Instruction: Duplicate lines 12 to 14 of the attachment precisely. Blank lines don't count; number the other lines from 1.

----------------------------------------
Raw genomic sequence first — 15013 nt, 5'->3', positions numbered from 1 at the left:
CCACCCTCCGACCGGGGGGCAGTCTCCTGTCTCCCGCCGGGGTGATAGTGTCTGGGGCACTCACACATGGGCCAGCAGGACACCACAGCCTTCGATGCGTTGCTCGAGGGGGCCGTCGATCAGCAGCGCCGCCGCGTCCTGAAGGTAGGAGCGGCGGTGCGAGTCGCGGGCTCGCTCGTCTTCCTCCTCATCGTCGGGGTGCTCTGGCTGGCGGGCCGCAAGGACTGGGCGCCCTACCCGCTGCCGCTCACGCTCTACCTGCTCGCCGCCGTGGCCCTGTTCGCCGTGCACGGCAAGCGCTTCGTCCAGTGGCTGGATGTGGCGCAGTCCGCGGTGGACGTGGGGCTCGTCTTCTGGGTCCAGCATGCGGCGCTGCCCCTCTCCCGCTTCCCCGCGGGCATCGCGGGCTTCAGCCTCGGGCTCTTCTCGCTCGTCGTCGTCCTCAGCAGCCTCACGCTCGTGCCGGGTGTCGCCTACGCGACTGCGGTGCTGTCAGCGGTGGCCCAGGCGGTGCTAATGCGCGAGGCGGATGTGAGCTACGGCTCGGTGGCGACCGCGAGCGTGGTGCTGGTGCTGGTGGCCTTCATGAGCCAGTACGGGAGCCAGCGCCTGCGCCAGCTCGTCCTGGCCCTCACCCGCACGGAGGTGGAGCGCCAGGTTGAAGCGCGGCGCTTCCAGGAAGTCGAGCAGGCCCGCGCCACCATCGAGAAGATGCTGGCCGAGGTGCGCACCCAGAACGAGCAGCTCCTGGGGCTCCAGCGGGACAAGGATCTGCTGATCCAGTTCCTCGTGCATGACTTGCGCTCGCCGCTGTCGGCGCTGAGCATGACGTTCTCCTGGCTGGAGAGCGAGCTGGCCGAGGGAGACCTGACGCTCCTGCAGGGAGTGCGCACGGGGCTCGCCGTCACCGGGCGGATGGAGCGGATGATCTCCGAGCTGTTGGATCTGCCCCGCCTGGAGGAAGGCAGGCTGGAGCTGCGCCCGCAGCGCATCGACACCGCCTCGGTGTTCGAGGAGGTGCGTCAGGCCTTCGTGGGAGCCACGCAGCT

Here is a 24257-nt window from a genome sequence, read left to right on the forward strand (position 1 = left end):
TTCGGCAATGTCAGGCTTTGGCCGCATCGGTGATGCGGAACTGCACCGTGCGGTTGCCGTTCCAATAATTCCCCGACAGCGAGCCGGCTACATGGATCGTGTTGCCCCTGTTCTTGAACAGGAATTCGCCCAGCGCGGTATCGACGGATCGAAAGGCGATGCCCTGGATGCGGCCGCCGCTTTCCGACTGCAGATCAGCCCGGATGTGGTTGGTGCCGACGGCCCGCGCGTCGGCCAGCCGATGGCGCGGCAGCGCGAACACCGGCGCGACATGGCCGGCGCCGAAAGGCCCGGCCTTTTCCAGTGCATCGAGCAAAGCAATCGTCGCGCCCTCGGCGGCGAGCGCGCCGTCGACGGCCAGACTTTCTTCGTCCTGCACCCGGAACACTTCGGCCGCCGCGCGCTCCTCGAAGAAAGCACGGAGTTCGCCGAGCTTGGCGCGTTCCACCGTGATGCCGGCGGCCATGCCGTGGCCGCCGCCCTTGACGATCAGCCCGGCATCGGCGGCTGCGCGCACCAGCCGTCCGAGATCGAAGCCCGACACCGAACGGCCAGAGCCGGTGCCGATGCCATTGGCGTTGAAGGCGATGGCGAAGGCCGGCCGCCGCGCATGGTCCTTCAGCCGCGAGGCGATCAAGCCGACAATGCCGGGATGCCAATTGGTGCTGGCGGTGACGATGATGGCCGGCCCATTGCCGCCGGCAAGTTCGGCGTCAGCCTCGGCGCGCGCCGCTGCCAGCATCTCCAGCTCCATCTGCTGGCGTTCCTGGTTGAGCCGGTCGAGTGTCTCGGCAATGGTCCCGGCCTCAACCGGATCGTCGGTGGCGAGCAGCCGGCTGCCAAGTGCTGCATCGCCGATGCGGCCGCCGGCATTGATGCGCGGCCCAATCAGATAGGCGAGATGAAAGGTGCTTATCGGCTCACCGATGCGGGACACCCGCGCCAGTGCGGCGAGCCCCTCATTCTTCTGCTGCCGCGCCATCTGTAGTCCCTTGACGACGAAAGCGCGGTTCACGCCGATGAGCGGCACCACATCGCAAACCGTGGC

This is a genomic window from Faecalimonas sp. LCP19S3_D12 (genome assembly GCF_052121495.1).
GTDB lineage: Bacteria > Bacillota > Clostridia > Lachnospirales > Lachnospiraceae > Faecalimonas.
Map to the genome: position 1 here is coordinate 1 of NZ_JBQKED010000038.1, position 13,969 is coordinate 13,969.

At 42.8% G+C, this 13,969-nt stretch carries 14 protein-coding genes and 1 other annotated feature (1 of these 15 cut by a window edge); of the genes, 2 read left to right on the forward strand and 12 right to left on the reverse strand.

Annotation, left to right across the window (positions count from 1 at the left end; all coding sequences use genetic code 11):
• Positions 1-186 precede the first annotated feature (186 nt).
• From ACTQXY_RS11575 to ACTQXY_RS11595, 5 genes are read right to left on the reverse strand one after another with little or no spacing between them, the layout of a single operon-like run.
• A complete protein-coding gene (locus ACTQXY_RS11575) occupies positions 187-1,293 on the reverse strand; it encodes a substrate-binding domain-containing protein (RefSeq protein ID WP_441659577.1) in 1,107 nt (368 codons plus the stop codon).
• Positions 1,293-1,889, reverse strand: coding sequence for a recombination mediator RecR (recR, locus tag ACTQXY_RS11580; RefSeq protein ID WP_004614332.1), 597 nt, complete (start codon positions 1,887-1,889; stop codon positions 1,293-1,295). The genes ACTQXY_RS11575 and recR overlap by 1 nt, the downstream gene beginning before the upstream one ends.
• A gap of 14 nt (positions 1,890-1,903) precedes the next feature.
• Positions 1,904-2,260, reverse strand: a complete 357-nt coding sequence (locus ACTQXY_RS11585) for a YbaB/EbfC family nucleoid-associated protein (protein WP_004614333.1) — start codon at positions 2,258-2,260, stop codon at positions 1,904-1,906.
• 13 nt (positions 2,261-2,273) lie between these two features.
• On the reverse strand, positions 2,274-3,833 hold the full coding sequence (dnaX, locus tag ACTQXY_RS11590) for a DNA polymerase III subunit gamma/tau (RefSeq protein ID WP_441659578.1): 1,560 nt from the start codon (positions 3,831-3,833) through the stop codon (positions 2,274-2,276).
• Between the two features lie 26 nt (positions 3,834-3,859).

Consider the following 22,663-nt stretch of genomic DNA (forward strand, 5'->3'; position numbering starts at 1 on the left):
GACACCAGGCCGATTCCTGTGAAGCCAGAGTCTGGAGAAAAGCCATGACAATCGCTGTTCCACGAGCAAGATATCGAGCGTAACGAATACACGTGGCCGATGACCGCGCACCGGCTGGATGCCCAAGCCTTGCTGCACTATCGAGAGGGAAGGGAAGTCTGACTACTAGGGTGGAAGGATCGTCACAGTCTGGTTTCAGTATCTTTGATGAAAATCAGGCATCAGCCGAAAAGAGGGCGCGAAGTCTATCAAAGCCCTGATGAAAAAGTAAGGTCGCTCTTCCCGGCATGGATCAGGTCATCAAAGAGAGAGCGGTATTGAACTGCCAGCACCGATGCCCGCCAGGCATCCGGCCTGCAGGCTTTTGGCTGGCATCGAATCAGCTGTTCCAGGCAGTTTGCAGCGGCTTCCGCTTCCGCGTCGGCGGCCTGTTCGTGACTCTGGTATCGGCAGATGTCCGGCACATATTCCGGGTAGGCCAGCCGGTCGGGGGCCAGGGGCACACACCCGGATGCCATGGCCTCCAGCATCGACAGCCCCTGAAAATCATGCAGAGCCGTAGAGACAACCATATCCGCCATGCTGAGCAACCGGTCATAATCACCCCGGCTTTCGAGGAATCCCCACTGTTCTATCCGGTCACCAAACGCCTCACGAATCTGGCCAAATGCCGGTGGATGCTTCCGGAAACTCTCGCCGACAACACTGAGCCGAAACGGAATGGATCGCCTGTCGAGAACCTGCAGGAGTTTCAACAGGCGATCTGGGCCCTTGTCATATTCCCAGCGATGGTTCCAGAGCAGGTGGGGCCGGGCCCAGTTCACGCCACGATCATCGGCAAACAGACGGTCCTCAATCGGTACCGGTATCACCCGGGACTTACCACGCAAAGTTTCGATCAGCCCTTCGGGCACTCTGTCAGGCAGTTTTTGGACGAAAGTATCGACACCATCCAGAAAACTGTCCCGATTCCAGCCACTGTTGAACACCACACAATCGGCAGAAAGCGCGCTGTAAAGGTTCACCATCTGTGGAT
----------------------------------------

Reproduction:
• A complete protein-coding gene (locus ACTQXY_RS11575) occupies positions 187-1,293 on the reverse strand; it encodes a substrate-binding domain-containing protein (RefSeq protein ID WP_441659577.1) in 1,107 nt (368 codons plus the stop codon).
• Positions 1,293-1,889, reverse strand: coding sequence for a recombination mediator RecR (recR, locus tag ACTQXY_RS11580; RefSeq protein ID WP_004614332.1), 597 nt, complete (start codon positions 1,887-1,889; stop codon positions 1,293-1,295). The genes ACTQXY_RS11575 and recR overlap by 1 nt, the downstream gene beginning before the upstream one ends.
• A gap of 14 nt (positions 1,890-1,903) precedes the next feature.